Definition of quality in English:

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Pronunciation: /ˈkwälədē/

noun (plural qualities)

1The standard of something as measured against other things of a similar kind; the degree of excellence of something: an improvement in product quality the hospital ranks in the top tier in quality of care
More example sentences
  • As no standard accepted instrument measures sleep quality, we used effect sizes of the change in scores.
  • Since degree results are now a measure of teaching quality, there's an incentive to give better scores.
  • A number of questions about the clinical utility of quality of life measures remain unanswered.
standard, grade, class, caliber, condition, character, nature, form, rank, value, level;
1.1General excellence of standard or level: a masterpiece for connoisseurs of quality [as modifier]: a wide choice of quality beers
More example sentences
  • The design community should push the boundaries and bring the standard of quality to a higher level.
  • Poor general quality and finishing are the usual indicators of fake toys and parents are advised to buy from recognised retailers.
  • Most significant is the fact that Shanghai Automobile Industrial Company gained this level of quality through co-operation.
excellence, superiority, merit, worth, value, virtue, caliber, eminence, distinction, incomparability;
talent, skill, virtuosity, craftsmanship
excellent, superior, valuable, distinctive, incomparable;
informal top-notch
1.2 archaic High social standing: commanding the admiration of people of quality
More example sentences
  • Thus, we find descriptions of the professional nurses as “women of quality, sensible, kindly, home-makers, endowed with sympathy, brains, and tact.”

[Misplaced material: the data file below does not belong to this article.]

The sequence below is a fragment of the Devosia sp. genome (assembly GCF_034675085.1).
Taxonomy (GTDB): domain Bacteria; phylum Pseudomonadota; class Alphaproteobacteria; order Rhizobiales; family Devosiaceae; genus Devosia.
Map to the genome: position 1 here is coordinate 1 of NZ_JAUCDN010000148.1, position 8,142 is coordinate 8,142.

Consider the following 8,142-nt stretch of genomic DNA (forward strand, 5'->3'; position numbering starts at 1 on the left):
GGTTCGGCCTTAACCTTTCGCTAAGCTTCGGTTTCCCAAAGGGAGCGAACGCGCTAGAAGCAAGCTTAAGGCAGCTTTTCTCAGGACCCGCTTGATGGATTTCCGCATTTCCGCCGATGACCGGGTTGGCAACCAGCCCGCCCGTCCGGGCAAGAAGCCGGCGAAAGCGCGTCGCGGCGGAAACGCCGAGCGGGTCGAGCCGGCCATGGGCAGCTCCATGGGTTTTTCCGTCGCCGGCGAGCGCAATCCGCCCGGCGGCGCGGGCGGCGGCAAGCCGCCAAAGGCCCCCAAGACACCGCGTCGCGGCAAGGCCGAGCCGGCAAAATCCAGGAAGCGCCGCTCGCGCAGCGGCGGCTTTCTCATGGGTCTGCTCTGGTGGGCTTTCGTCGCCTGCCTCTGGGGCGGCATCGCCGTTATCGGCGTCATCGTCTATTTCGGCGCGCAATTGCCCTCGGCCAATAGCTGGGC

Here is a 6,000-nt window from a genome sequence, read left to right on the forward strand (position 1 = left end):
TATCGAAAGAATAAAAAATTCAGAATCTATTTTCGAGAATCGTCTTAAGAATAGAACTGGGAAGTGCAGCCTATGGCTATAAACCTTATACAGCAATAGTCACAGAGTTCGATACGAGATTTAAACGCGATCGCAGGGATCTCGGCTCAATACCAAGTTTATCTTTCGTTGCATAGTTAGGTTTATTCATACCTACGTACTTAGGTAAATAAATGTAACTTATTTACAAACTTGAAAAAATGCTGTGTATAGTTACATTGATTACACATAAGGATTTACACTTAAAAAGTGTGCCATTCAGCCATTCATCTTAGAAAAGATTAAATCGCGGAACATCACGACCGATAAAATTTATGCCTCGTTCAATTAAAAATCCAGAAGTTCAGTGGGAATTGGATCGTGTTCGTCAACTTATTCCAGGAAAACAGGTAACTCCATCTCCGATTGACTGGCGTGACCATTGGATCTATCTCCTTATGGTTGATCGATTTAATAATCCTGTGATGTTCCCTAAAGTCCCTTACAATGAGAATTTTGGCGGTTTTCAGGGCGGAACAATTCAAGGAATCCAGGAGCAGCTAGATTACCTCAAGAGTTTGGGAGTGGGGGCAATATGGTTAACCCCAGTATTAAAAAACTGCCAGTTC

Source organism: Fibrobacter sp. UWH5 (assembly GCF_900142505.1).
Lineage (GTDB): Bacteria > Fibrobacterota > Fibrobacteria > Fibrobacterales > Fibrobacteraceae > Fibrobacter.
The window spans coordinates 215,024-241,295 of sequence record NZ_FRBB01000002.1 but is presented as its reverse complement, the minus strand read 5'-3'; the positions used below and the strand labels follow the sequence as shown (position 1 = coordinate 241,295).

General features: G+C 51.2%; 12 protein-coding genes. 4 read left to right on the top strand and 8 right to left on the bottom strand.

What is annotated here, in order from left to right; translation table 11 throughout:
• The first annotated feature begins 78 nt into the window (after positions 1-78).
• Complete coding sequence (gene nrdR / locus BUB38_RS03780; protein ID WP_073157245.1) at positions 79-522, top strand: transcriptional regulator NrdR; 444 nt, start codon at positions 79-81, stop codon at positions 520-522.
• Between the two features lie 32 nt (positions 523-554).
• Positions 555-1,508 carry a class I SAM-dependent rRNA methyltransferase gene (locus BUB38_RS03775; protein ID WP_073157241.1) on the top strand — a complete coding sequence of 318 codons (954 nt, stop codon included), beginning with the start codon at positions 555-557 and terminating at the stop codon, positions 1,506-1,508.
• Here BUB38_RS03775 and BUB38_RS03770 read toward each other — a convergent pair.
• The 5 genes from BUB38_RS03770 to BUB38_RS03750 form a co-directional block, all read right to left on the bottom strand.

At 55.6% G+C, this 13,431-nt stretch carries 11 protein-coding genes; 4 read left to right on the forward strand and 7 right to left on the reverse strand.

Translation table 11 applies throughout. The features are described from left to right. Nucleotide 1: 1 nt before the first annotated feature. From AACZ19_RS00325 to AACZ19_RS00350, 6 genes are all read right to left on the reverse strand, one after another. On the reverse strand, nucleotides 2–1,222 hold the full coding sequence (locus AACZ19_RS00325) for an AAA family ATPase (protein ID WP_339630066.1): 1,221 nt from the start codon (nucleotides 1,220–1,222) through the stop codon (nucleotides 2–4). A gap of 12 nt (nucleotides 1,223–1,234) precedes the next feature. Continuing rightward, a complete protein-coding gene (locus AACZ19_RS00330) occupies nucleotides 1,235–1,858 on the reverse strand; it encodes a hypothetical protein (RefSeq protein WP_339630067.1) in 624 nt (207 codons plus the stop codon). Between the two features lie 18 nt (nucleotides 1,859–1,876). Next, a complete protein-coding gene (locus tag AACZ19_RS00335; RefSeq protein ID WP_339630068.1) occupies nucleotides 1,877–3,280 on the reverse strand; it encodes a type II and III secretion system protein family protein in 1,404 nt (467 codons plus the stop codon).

• Tague shows how this rhetoric, although often seen as representing the rise of middle class ideology, was in fact adopted and exploited by wealthy, fashionable ‘women of quality’.
  • Women were starting to make their voices heard and one of them, Mary Cowper De Grey, recounts the story of a group of ladies of quality who are determined to make Shakespeare fashionable.
1.3 [treated as plural] archaic People of high social standing: he’s dazed at being called on to speak before quality
More example sentences
  • "But he does want it all the same, very bad - don't you, Jem? - only, you see, he's dazed at being called on to speak before quality."
  • ‘Aren't you ashamed to expose yourself before quality in that way?” said his wife, in an angry tone.
2A distinctive attribute or characteristic possessed by someone or something: he shows strong leadership qualities the plant’s aphrodisiac qualities
More example sentences
  • Lack of charisma, timidity and humility seem to be the criteria that negate strong leadership qualities.
  • Reputed to have aphrodisiac qualities, the plant resembles fennel, and used to be collected for sale at London markets.
  • It's a triangular route, taking in the raised ground at the join of two valleys, and each side has distinctive qualities.
2.1 Phonetics The distinguishing characteristic or characteristics of a speech sound.
Example sentences
  • The writing system doesn't separate the quality of the vowel from its nasalization.
  • Coco has alliterative and assonantal qualities that also make it memorable from an aural standpoint.
  • The categorical versus the gradient quality of nasalization in Sundanese versus English indicated that nasalization is indeed phonological in Sundanese and phonetic in English.
2.2 Music another term for timbre.
2.3 Astrology Any of three properties (cardinal, fixed, or mutable), representing types of movement, that a zodiacal sign can possess.
Example sentences
  • In vedic astrology, Virgo has some qualities of air, because mercury is considered an airy planet for them.
  • Each and every sign of the zodiac is associated with both an element and a quality.
  • Those influenced by a mutable quality in their horoscope also enjoy learning, play fair and are diplomatic and well-liked by others.


Middle English (in the senses 'character, disposition' and 'particular property or feature'): from Old French qualite, from Latin qualitas (translating Greek poiotēs), from qualis 'of what kind, of such a kind'.

  • The early senses of this were ‘character, disposition’, and ‘particular property or feature’. It comes from Latin qualis ‘of what kind, of such a kind’. Qualify (Late Middle English) from the same root, was originally ‘to describe (something) in a particular way’.

Words that rhyme with quality

equality, frivolity, jollity, polity

For editors and proofreaders

Syllabification: qual·i·ty

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